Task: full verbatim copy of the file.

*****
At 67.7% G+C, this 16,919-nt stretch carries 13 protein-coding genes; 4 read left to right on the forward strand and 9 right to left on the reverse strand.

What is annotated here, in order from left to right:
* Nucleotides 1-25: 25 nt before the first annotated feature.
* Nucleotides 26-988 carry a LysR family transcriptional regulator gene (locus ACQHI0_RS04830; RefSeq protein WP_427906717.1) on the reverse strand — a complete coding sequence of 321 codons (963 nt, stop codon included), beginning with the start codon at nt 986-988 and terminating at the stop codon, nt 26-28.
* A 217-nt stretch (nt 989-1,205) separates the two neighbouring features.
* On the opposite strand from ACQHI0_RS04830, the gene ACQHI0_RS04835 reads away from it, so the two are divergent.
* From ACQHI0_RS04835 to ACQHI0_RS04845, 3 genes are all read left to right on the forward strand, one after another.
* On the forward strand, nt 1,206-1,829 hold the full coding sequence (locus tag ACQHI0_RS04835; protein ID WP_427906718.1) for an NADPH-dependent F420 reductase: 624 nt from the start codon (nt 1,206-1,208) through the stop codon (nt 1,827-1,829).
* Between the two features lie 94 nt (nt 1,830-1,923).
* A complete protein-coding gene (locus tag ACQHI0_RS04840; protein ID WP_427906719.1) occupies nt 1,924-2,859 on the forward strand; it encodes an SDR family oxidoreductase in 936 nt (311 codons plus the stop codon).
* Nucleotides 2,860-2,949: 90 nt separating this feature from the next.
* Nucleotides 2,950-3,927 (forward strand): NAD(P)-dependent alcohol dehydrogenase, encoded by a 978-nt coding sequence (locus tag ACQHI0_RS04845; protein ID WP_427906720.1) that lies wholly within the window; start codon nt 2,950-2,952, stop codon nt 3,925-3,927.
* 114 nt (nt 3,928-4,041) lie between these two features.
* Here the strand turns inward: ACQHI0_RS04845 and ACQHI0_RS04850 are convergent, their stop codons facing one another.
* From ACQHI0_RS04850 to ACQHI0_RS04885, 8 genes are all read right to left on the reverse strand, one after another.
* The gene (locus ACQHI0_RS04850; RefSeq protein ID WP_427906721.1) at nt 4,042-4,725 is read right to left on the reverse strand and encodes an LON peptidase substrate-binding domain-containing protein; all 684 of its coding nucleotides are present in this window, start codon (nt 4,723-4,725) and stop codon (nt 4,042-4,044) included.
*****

At 67.7% G+C, this 16,919-nt stretch carries 13 protein-coding genes; 4 read left to right on the forward strand and 9 right to left on the reverse strand.

What is annotated here, in order from left to right:
* Nucleotides 1-25: 25 nt before the first annotated feature.
* Nucleotides 26-988 carry a LysR family transcriptional regulator gene (locus ACQHI0_RS04830; RefSeq protein WP_427906717.1) on the reverse strand — a complete coding sequence of 321 codons (963 nt, stop codon included), beginning with the start codon at nt 986-988 and terminating at the stop codon, nt 26-28.
* A 217-nt stretch (nt 989-1,205) separates the two neighbouring features.
* On the opposite strand from ACQHI0_RS04830, the gene ACQHI0_RS04835 reads away from it, so the two are divergent.
* From ACQHI0_RS04835 to ACQHI0_RS04845, 3 genes are all read left to right on the forward strand, one after another.
* On the forward strand, nt 1,206-1,829 hold the full coding sequence (locus tag ACQHI0_RS04835; protein ID WP_427906718.1) for an NADPH-dependent F420 reductase: 624 nt from the start codon (nt 1,206-1,208) through the stop codon (nt 1,827-1,829).
* Between the two features lie 94 nt (nt 1,830-1,923).
* A complete protein-coding gene (locus tag ACQHI0_RS04840; protein ID WP_427906719.1) occupies nt 1,924-2,859 on the forward strand; it encodes an SDR family oxidoreductase in 936 nt (311 codons plus the stop codon).
* Nucleotides 2,860-2,949: 90 nt separating this feature from the next.
* Nucleotides 2,950-3,927 (forward strand): NAD(P)-dependent alcohol dehydrogenase, encoded by a 978-nt coding sequence (locus tag ACQHI0_RS04845; protein ID WP_427906720.1) that lies wholly within the window; start codon nt 2,950-2,952, stop codon nt 3,925-3,927.
* 114 nt (nt 3,928-4,041) lie between these two features.
* Here the strand turns inward: ACQHI0_RS04845 and ACQHI0_RS04850 are convergent, their stop codons facing one another.
* From ACQHI0_RS04850 to ACQHI0_RS04885, 8 genes are all read right to left on the reverse strand, one after another.
* The gene (locus ACQHI0_RS04850; RefSeq protein ID WP_427906721.1) at nt 4,042-4,725 is read right to left on the reverse strand and encodes an LON peptidase substrate-binding domain-containing protein; all 684 of its coding nucleotides are present in this window, start codon (nt 4,723-4,725) and stop codon (nt 4,042-4,044) included.